User authentication/sessions/etc for Actix-Web. More of a sample project than a crate, but probably useful to some people.
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Jelly

This is a sample repository showcasing a rather straightforward way to handle user sessions, signup, and authentication in an actix-web project. I extracted it from something I'm working on as I realized that it can be otherwise tricky to figure out at a glance how all of this fits together (actix-web is still fairly fast moving, and the docs can be... rough).

You might be interested in this project if:

  • You want a sample Rust/actix-web project to kick off that has (mostly) sane defaults, and built-in user accounts.
  • You're unsure about how to structure an actix-web project, and want an opinionated (not even necessarily correct) starter.
  • You're not interested in putting a puzzle together for something as basic as user authentication, and just want it to work.

You might also not be interested in this, and that's cool too. It's licensed as a "do whatever you want" type deal, so... clone away and have fun. Some extra notes are below.

Setup

  • Clone the repo
  • mv example.env .env, and fill in the values in there
  • diesel migration run to create the user database table
  • cargo run to... well, run it. Depending on whether you have diesel_cli installed you might need that too.

Protip: You can integrate zxcvbn with the existing Validator infrastructure. I didn't rip it out of my stuff for some other reasons, but it works really well!

Notes

This is probably still a bit rough around the edges, since I ripped it out of an existing project of mine, but the key things I wanted to solve were:

  • User signup/login, with mostly secure cookie defaults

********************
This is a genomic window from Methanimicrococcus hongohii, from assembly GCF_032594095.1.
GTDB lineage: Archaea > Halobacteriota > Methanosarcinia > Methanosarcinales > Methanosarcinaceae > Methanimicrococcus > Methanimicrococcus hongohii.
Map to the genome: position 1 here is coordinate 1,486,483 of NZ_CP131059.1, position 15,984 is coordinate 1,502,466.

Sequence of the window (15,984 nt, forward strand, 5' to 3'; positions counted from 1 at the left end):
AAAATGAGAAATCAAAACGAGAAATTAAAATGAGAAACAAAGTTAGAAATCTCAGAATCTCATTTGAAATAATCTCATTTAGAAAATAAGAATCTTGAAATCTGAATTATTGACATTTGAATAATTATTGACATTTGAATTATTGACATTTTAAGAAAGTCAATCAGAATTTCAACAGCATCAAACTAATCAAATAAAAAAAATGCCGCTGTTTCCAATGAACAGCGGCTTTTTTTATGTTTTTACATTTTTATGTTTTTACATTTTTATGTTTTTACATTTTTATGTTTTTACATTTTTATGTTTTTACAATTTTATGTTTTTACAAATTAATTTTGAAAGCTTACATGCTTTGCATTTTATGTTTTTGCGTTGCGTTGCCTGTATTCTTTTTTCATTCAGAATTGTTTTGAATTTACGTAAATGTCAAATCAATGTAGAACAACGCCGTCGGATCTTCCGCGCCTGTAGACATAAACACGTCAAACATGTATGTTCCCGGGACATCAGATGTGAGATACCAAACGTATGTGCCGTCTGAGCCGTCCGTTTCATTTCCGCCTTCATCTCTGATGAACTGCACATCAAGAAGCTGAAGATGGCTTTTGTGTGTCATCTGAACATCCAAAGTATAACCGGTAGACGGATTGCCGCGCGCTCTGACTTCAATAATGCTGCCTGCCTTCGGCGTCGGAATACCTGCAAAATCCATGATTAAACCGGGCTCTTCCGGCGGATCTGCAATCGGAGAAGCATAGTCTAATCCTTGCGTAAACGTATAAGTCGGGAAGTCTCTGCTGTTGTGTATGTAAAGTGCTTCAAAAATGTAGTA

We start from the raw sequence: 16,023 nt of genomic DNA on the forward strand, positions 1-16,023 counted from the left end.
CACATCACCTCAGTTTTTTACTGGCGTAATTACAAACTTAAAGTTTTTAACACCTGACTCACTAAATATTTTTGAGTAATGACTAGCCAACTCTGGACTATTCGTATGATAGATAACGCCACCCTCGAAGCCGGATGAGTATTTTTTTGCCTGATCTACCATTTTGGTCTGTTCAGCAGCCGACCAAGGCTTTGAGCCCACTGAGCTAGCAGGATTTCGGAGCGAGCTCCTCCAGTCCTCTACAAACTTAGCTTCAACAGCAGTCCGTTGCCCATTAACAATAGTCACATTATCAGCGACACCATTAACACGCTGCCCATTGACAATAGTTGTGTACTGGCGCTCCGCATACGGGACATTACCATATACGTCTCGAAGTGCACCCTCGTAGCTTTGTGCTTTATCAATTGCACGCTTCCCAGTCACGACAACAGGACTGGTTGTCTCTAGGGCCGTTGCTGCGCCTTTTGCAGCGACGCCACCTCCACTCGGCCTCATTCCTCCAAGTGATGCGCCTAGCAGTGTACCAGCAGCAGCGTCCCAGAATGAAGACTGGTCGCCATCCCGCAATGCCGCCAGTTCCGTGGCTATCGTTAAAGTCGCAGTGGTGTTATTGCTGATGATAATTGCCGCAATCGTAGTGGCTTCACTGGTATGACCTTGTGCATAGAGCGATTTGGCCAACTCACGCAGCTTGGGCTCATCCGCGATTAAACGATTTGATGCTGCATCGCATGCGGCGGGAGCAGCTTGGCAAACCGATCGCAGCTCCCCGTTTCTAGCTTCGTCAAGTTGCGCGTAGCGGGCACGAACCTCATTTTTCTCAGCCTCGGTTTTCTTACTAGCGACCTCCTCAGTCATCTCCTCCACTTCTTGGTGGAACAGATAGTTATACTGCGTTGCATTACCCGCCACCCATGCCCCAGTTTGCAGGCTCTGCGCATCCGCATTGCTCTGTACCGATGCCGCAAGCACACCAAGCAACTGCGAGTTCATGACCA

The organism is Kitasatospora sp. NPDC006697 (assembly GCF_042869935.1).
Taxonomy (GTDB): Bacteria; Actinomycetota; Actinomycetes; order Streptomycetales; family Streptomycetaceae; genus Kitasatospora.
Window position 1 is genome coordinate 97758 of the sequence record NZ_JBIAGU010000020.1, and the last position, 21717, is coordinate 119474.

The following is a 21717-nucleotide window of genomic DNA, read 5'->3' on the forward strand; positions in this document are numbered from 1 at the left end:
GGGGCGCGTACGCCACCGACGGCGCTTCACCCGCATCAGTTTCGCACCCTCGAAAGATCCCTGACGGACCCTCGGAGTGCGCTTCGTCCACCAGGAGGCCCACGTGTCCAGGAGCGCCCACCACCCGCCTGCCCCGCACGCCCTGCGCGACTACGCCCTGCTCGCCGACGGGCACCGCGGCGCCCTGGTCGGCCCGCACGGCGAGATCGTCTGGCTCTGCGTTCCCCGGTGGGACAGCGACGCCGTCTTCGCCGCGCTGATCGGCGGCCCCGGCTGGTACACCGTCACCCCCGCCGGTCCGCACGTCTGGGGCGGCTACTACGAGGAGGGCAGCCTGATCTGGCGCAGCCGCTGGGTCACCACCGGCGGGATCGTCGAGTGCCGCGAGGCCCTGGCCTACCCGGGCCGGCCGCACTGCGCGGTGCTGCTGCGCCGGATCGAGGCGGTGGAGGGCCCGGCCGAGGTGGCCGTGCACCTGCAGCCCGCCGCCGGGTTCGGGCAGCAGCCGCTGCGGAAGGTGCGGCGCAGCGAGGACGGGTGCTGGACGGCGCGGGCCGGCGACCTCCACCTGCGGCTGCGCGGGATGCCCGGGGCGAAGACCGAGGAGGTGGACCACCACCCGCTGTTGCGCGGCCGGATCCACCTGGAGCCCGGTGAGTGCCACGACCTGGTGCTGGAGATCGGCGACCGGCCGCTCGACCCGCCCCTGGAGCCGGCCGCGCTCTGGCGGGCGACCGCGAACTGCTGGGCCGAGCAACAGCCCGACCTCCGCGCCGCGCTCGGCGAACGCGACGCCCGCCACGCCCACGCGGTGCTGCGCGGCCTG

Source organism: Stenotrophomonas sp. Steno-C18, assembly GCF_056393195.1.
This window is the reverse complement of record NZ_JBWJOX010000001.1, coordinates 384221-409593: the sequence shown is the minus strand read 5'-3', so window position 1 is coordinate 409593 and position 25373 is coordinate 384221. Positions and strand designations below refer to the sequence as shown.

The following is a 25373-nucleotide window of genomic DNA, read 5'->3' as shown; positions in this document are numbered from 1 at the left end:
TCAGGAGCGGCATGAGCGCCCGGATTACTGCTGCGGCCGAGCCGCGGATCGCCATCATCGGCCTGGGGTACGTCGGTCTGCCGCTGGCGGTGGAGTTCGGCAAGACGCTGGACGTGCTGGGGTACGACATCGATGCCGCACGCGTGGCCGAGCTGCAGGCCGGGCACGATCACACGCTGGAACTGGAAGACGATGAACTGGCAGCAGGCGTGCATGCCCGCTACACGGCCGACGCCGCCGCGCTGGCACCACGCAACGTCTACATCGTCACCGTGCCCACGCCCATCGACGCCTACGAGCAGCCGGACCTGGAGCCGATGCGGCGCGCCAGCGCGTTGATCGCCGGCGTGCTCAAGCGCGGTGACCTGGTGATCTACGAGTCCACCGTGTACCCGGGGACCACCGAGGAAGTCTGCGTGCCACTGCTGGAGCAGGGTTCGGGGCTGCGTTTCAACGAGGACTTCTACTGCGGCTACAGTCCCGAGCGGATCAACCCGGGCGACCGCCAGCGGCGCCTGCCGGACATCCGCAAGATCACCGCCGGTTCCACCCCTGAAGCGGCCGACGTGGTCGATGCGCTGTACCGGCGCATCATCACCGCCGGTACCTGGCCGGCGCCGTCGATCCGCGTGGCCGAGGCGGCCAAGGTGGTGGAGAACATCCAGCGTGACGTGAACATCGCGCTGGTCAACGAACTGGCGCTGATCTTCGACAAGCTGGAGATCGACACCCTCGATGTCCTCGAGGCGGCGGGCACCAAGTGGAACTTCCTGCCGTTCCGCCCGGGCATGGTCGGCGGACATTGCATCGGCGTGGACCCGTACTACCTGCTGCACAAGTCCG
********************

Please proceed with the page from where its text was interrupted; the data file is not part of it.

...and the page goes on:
• An easy way to check the current active user/session on each request
  • Figuring out how the hell to shove Redis in here - sessions are stored in there instead of the built-in CookieSessionBackend you'll find that ships with actix-web.

There's some "middleware" here (src/users/middleware.rs) that makes it easy to check the authentication status for the request, and load the associated User record. The first one, request.is_authentication(), simply checks the session to see if we have anything indicating a User is set. The second one, request.user(), returns a future that'll provide the actual User object.

FutureResponse and future_redirect are some wrappers around actix-web response formats to make the ergonomics of all of this more readable. You can take 'em or leave 'em.

use users::middleware::UserAuthentication;
use utils::responses::{FutureResponse, future_redirect};

fn view(request: HttpRequest) -> FutureResponse {
    // Check the session is valid, without a database hit to load the user
    if let Err(e) = request.is_authenticated() {
        return future_redirect("http://www.mozilla.com/");
    }

    // Call over to Postgres and get that there user
    request.user().then(|a| match a {
        Ok(user) => {
            future_redirect("http://www.duckduckgo.com/")
        },

        Err(_) => {
            future_redirect("http://www.google.com/")
        }
    }).responder()
}

If I was the kind to use Rust nightly in a project, I'd be interested in a derive-esque macro to check auth, ala Django's @login_required decorator.

Also, as you read the code, you may notice a lot of this is influenced by Django. I think they got the user model stuff right at some point over the years. Thanks to the djangohashers package, this even matches the password hashing Django does.

Oh, and randomly, this includes a simple library for sending emails via Postmark, since I enjoy their service.

Questions, Comments, Etc?

License

Do what you want. Read the license, it'll say the same.